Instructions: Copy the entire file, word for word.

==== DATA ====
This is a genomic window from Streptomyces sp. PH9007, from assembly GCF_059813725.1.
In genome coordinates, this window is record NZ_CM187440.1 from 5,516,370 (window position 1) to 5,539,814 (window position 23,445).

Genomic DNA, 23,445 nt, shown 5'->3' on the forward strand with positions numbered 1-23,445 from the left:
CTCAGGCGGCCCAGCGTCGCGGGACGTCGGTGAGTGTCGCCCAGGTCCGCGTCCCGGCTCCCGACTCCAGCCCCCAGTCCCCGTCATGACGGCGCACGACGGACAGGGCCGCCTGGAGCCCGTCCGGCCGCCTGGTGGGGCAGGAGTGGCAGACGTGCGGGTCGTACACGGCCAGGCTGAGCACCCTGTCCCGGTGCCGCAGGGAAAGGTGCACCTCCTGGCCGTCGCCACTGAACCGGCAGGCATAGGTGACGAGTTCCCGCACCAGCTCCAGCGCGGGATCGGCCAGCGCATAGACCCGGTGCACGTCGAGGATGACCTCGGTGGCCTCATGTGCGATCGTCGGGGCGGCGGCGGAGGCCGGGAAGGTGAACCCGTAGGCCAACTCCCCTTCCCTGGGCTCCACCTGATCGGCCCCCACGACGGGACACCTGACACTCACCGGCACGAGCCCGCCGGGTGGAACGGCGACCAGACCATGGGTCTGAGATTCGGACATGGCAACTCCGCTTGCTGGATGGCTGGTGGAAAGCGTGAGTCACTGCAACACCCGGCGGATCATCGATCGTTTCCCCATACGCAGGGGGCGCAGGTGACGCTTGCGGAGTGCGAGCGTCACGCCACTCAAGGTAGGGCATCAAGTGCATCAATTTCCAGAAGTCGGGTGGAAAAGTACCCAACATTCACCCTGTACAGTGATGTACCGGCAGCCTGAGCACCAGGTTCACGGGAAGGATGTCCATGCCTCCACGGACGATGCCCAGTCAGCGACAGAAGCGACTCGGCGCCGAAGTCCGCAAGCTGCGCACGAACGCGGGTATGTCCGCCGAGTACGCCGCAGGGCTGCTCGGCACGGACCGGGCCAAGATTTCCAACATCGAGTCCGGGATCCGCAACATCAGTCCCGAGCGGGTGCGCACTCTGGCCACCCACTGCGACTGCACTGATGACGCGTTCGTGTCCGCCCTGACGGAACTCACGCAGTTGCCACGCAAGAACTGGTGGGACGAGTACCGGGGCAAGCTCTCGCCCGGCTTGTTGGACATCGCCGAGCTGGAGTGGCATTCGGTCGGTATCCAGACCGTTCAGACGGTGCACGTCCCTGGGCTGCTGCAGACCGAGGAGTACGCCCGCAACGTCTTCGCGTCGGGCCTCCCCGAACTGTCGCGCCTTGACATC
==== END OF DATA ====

This is a genomic window from Streptomyces sp. PH9007, from assembly GCF_059813725.1.
In genome coordinates, this window is record NZ_CM187440.1 from 5,516,370 (window position 1) to 5,539,814 (window position 23,445).

Genomic DNA, 23,445 nt, shown 5'->3' on the forward strand with positions numbered 1-23,445 from the left:
CTCAGGCGGCCCAGCGTCGCGGGACGTCGGTGAGTGTCGCCCAGGTCCGCGTCCCGGCTCCCGACTCCAGCCCCCAGTCCCCGTCATGACGGCGCACGACGGACAGGGCCGCCTGGAGCCCGTCCGGCCGCCTGGTGGGGCAGGAGTGGCAGACGTGCGGGTCGTACACGGCCAGGCTGAGCACCCTGTCCCGGTGCCGCAGGGAAAGGTGCACCTCCTGGCCGTCGCCACTGAACCGGCAGGCATAGGTGACGAGTTCCCGCACCAGCTCCAGCGCGGGATCGGCCAGCGCATAGACCCGGTGCACGTCGAGGATGACCTCGGTGGCCTCATGTGCGATCGTCGGGGCGGCGGCGGAGGCCGGGAAGGTGAACCCGTAGGCCAACTCCCCTTCCCTGGGCTCCACCTGATCGGCCCCCACGACGGGACACCTGACACTCACCGGCACGAGCCCGCCGGGTGGAACGGCGACCAGACCATGGGTCTGAGATTCGGACATGGCAACTCCGCTTGCTGGATGGCTGGTGGAAAGCGTGAGTCACTGCAACACCCGGCGGATCATCGATCGTTTCCCCATACGCAGGGGGCGCAGGTGACGCTTGCGGAGTGCGAGCGTCACGCCACTCAAGGTAGGGCATCAAGTGCATCAATTTCCAGAAGTCGGGTGGAAAAGTACCCAACATTCACCCTGTACAGTGATGTACCGGCAGCCTGAGCACCAGGTTCACGGGAAGGATGTCCATGCCTCCACGGACGATGCCCAGTCAGCGACAGAAGCGACTCGGCGCCGAAGTCCGCAAGCTGCGCACGAACGCGGGTATGTCCGCCGAGTACGCCGCAGGGCTGCTCGGCACGGACCGGGCCAAGATTTCCAACATCGAGTCCGGGATCCGCAACATCAGTCCCGAGCGGGTGCGCACTCTGGCCACCCACTGCGACTGCACTGATGACGCGTTCGTGTCCGCCCTGACGGAACTCACGCAGTTGCCACGCAAGAACTGGTGGGACGAGTACCGGGGCAAGCTCTCGCCCGGCTTGTTGGACATCGCCGAGCTGGAGTGGCATTCGGTCGGTATCCAGACCGTTCAGACGGTGCACGTCCCTGGGCTGCTGCAGACCGAGGAGTACGCCCGCAACGTCTTCGCGTCGGGCCTCCCCGAACTGTCGCGCCTTGACATC